In 1682, the Margrave of Brandenburg founded the colony of Gross-Friedrichsburg on the coast of the Gulf of Guinea. The Germans were seriously going to take up the slave trade.
The Brandenburg navigator, Major Otto Friedrich von der Gröben, set foot on African land in triumph – to the beat of a drum. And the very next day, from specially brought building materials, the Germans began to build a fortress, over which then for several decades the Brandenburg flag proudly fluttered – a red eagle on a white background.
The power of the great elector
And the man, in whose head this colonialist matured idea, was at that time in distant Europe: Elector Frederick Wilhelm I of Brandenburg, who ascended the throne in 1640 after the end of the Thirty Years’ War (1618-1648), zealously set about restoring the impoverished country. And for this, he needed money, money, and more money. And in Africa, they could be found: the slave trade flourished and brought natural financial fruits to the states actively involved.
Brandenburg had no intention of establishing its complete control over the coast where the colony finds. Yes, they would not have been allowed to do this by the stronger powers at that time. The plans of Friedrich Wilhelm and his associates were simple: to quickly make money on the sale of slaves, and at the same time to open their own, so to speak, trade office in Africa.
In honor of their master, the Brandenburgers named the fortress they founded Groß Friedrichsburg. To win the friendly disposition and loyalty of the Africans, they brought cheap goods with them and entered into agreements with the locals one after another on a (supposedly!) Mutually beneficial basis. And the fortress served the Europeans as reliable protection from all who opposed the new rule of the Brandenburg flag.
People are like cattle
For several years, “live goods” were caught in the territory of modern Ghana. The sale of African prisoners of war into slavery was also ordinary. Slaves transported by sea to America.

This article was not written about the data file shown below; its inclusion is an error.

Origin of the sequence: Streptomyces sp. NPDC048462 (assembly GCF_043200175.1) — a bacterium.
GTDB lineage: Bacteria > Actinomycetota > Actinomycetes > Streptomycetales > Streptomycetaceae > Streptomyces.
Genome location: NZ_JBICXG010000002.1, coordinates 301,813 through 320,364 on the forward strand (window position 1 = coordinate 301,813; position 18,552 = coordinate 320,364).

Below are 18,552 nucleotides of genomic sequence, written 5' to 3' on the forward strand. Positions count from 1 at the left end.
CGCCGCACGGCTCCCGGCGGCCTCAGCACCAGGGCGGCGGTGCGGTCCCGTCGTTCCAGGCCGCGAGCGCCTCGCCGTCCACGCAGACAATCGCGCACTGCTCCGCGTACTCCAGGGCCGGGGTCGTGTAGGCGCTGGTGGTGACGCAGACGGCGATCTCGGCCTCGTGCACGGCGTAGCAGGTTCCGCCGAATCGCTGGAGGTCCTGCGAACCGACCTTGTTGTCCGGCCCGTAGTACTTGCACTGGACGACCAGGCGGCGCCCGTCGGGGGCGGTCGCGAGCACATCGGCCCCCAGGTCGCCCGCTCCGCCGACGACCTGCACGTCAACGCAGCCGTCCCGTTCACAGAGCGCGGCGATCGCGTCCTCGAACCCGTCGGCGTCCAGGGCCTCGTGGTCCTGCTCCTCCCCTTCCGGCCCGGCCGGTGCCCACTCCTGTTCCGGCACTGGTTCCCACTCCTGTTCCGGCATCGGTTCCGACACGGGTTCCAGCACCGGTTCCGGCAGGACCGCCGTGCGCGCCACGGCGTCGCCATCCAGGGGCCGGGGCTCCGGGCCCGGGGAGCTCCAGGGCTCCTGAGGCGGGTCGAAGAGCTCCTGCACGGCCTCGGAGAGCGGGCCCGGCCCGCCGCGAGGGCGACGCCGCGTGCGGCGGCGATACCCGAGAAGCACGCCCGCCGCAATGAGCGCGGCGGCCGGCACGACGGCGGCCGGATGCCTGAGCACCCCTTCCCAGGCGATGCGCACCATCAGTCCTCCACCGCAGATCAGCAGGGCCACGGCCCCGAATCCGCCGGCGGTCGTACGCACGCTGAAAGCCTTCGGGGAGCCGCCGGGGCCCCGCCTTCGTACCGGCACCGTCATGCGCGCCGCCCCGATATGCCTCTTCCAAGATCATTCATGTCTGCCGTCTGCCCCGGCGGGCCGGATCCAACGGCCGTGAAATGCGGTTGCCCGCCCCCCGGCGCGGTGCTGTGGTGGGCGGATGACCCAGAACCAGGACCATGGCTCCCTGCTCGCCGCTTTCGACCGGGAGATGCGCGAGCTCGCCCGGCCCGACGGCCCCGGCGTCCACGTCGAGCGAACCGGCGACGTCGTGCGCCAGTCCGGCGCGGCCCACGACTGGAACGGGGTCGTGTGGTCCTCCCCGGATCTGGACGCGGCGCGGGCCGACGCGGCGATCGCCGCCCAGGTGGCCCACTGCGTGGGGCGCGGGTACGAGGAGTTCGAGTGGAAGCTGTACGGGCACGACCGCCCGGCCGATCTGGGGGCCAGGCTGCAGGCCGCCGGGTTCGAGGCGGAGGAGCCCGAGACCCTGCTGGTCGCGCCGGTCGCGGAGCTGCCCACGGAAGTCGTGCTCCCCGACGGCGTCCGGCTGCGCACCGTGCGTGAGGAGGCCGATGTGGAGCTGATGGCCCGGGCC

The surgeon Johann Peter Oettinger served in the fortress of Gross-Friedrichsburg and witnessed the sad events. Here is how he reported what he saw: “One rebellious slave beat with a rope until his body completely covers with deep scars, and blood poured onto the ground.”
Oettinger, of course, worried about those unfortunates whose fate was a foregone conclusion, but in the end, he was part of the system. His task was to monitor the health of the slaves on the way to America so that decent money could obtain for them in the market. “My heart sank when I saw that people were treated like cattle,” the doctor recalled.
Reasons for failure
Brandenburg’s “successes” in the slave trade were very modest. In 1693, the ship “Friedrich Wilhelm,” transporting slaves to America, was sunk by the French way back.
About 90 people permanently in Gross-Friedrichsburg suffered from a tropical climate and rapidly spreading epidemics. Among other things, the Germans in Africa had much more experienced and financially wealthy competitors: the Portuguese, the British, the Dutch, the Danes. The Brandenburg colony soon found itself on the brink of utter ruin.
End of Gross-Friedrichsburg
A little more than thirty years after its foundation, the fortress of Gross-Friedrichsburg and other possessions of the Margrave of Brandenburg in Africa sold to Holland. However, the Dutch were hardly happy with the purchase: the local African leader remained loyal to Brandenburg and, not knowing about the sale, for several years. Stubbornly defended Gross-Friedrichsburg from its new owners. When the Dutch finally forced him to flee, he patriotically took the Brandenburg flag with him.
For some time, the Dutch banner developed over the fortress; then, the British replaced it. Only in 1957 was the independence of the Gold Coast proclaimed. The new state was named Ghana and almost immediately accepted into the UN.
In 1979, the ruins of the Gross-Friedrichsburg fortress were included in the UNESCO World Cultural Heritage List.